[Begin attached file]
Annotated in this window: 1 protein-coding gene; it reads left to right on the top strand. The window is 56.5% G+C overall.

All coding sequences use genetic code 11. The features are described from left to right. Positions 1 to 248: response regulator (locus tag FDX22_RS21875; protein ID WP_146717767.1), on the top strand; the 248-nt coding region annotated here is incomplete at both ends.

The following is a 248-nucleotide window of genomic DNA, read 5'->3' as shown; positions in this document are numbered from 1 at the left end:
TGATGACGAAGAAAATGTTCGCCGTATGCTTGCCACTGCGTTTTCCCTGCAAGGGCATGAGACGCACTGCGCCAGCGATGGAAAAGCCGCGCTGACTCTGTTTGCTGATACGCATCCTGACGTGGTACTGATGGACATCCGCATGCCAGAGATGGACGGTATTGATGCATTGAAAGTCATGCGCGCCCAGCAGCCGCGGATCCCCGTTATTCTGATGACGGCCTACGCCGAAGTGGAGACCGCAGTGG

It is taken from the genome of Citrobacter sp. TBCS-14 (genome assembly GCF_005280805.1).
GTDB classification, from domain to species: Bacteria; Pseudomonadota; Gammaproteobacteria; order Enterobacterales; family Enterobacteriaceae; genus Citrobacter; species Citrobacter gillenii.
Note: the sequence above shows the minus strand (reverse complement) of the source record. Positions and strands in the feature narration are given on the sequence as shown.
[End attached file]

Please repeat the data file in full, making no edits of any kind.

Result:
Annotated in this window: 1 protein-coding gene; it reads left to right on the top strand. The window is 56.5% G+C overall.

All coding sequences use genetic code 11. The features are described from left to right. Positions 1 to 248: response regulator (locus tag FDX22_RS21875; protein ID WP_146717767.1), on the top strand; the 248-nt coding region annotated here is incomplete at both ends.

The following is a 248-nucleotide window of genomic DNA, read 5'->3' as shown; positions in this document are numbered from 1 at the left end:
TGATGACGAAGAAAATGTTCGCCGTATGCTTGCCACTGCGTTTTCCCTGCAAGGGCATGAGACGCACTGCGCCAGCGATGGAAAAGCCGCGCTGACTCTGTTTGCTGATACGCATCCTGACGTGGTACTGATGGACATCCGCATGCCAGAGATGGACGGTATTGATGCATTGAAAGTCATGCGCGCCCAGCAGCCGCGGATCCCCGTTATTCTGATGACGGCCTACGCCGAAGTGGAGACCGCAGTGG

It is taken from the genome of Citrobacter sp. TBCS-14 (genome assembly GCF_005280805.1).
GTDB classification, from domain to species: Bacteria; Pseudomonadota; Gammaproteobacteria; order Enterobacterales; family Enterobacteriaceae; genus Citrobacter; species Citrobacter gillenii.
Note: the sequence above shows the minus strand (reverse complement) of the source record. Positions and strands in the feature narration are given on the sequence as shown.